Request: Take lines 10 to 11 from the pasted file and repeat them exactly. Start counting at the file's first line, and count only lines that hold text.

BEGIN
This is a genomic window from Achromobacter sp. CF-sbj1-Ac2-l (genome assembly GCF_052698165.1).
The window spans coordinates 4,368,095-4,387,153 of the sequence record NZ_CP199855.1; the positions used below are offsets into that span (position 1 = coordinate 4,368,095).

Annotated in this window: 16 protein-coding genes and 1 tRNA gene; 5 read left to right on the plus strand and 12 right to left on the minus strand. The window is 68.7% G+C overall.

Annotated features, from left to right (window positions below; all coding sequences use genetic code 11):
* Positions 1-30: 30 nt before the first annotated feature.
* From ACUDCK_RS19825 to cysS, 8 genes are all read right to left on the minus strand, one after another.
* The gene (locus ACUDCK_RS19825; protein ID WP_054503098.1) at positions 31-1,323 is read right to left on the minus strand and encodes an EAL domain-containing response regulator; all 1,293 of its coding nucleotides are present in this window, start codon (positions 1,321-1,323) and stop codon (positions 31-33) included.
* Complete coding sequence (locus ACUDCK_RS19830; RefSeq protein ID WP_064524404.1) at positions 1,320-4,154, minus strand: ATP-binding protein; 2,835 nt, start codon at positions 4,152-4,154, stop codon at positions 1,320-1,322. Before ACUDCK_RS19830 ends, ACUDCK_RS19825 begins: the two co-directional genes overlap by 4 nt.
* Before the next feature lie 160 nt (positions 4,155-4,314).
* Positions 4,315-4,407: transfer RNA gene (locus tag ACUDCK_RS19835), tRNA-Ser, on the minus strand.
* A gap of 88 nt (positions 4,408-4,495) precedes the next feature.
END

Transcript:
* Positions 4,315-4,407: transfer RNA gene (locus tag ACUDCK_RS19835), tRNA-Ser, on the minus strand.
* A gap of 88 nt (positions 4,408-4,495) precedes the next feature.